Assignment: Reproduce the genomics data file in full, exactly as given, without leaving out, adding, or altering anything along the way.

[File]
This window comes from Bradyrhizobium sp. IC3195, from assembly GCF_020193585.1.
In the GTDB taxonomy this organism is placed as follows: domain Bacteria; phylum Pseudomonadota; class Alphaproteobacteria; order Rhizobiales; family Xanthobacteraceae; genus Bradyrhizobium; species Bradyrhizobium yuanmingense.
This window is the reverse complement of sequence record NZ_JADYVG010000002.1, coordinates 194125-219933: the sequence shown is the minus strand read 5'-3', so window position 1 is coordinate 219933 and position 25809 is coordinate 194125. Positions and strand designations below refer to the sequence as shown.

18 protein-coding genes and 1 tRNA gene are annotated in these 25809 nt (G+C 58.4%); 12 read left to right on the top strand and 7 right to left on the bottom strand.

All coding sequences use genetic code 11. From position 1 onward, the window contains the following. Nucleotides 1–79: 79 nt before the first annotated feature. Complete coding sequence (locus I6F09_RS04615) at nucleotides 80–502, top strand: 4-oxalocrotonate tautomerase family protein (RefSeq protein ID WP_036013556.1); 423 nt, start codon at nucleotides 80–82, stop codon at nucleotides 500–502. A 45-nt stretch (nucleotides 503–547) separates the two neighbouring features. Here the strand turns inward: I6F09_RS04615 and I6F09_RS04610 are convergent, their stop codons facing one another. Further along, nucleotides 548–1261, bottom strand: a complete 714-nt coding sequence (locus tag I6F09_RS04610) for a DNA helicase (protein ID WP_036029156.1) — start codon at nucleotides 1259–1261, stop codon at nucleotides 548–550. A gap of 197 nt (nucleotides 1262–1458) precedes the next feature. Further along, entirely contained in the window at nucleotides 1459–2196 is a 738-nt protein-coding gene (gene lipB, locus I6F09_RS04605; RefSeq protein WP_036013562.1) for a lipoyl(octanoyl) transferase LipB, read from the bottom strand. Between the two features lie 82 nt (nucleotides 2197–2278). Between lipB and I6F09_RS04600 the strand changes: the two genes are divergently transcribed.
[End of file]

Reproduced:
This window comes from Bradyrhizobium sp. IC3195, from assembly GCF_020193585.1.
In the GTDB taxonomy this organism is placed as follows: domain Bacteria; phylum Pseudomonadota; class Alphaproteobacteria; order Rhizobiales; family Xanthobacteraceae; genus Bradyrhizobium; species Bradyrhizobium yuanmingense.
This window is the reverse complement of sequence record NZ_JADYVG010000002.1, coordinates 194125-219933: the sequence shown is the minus strand read 5'-3', so window position 1 is coordinate 219933 and position 25809 is coordinate 194125. Positions and strand designations below refer to the sequence as shown.

18 protein-coding genes and 1 tRNA gene are annotated in these 25809 nt (G+C 58.4%); 12 read left to right on the top strand and 7 right to left on the bottom strand.

All coding sequences use genetic code 11. From position 1 onward, the window contains the following. Nucleotides 1–79: 79 nt before the first annotated feature. Complete coding sequence (locus I6F09_RS04615) at nucleotides 80–502, top strand: 4-oxalocrotonate tautomerase family protein (RefSeq protein ID WP_036013556.1); 423 nt, start codon at nucleotides 80–82, stop codon at nucleotides 500–502. A 45-nt stretch (nucleotides 503–547) separates the two neighbouring features. Here the strand turns inward: I6F09_RS04615 and I6F09_RS04610 are convergent, their stop codons facing one another. Further along, nucleotides 548–1261, bottom strand: a complete 714-nt coding sequence (locus tag I6F09_RS04610) for a DNA helicase (protein ID WP_036029156.1) — start codon at nucleotides 1259–1261, stop codon at nucleotides 548–550. A gap of 197 nt (nucleotides 1262–1458) precedes the next feature. Further along, entirely contained in the window at nucleotides 1459–2196 is a 738-nt protein-coding gene (gene lipB, locus I6F09_RS04605; RefSeq protein WP_036013562.1) for a lipoyl(octanoyl) transferase LipB, read from the bottom strand. Between the two features lie 82 nt (nucleotides 2197–2278). Between lipB and I6F09_RS04600 the strand changes: the two genes are divergently transcribed.